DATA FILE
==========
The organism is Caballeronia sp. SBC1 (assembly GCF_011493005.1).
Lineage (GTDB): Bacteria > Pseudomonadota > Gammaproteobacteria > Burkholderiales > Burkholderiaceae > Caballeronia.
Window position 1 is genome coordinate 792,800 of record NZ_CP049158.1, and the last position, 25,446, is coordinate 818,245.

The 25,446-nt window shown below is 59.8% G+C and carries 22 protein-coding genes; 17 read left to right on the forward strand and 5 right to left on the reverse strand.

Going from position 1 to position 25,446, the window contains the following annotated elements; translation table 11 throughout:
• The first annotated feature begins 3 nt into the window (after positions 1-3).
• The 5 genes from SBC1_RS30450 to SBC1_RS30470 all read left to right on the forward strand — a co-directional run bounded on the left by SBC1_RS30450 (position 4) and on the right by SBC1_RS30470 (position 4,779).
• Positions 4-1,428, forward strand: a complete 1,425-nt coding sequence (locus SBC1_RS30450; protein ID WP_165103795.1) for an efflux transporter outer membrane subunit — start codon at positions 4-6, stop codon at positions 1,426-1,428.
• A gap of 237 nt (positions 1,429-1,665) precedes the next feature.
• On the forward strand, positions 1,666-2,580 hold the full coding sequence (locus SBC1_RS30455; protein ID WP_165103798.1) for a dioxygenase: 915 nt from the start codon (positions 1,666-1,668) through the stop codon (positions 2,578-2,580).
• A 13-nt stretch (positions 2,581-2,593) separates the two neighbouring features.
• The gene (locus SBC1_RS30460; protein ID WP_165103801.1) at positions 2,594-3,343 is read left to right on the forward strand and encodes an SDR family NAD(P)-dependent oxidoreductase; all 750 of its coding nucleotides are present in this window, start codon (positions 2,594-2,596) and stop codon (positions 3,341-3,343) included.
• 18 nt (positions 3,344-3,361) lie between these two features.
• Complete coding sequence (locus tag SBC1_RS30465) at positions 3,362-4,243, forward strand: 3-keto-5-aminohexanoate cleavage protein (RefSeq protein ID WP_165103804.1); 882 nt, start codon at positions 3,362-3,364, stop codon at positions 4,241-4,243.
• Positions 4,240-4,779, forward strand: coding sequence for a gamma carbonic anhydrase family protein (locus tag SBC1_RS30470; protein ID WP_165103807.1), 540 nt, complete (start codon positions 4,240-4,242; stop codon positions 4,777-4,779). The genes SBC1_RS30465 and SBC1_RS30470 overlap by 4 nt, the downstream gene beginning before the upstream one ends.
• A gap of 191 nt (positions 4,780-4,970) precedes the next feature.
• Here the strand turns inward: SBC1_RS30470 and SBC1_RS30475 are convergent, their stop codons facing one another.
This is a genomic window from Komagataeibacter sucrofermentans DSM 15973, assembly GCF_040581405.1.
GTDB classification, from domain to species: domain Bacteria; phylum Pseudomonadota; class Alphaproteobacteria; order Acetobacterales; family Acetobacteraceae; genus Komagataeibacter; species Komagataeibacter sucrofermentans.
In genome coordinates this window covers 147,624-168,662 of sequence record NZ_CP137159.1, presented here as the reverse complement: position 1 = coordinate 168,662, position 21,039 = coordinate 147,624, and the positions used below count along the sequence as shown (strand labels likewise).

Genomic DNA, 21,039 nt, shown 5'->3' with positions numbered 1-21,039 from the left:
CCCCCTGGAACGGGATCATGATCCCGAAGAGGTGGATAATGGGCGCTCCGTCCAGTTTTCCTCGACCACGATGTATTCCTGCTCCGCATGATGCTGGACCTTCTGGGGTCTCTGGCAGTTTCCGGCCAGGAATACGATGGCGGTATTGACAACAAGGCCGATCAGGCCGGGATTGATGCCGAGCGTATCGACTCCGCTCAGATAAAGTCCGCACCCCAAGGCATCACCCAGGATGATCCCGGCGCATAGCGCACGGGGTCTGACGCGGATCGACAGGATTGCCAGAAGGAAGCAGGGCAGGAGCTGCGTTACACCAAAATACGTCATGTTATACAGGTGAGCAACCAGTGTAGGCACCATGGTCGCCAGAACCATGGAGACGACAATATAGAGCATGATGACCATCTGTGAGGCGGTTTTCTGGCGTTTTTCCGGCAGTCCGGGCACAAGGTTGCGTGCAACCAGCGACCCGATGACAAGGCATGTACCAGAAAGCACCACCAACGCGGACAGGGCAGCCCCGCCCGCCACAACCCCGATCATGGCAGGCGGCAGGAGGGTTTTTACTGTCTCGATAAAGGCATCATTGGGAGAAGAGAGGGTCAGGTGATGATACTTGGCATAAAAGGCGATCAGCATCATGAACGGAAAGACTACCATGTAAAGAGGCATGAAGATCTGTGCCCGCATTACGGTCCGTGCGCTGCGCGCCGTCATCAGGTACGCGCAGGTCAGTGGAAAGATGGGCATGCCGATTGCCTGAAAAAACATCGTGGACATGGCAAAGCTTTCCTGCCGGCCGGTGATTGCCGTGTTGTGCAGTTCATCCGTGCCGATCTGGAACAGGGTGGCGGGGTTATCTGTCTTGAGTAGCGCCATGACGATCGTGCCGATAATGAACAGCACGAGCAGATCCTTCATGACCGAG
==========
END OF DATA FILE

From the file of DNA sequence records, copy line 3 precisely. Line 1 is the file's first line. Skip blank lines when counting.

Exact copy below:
Window position 1 is genome coordinate 792,800 of record NZ_CP049158.1, and the last position, 25,446, is coordinate 818,245.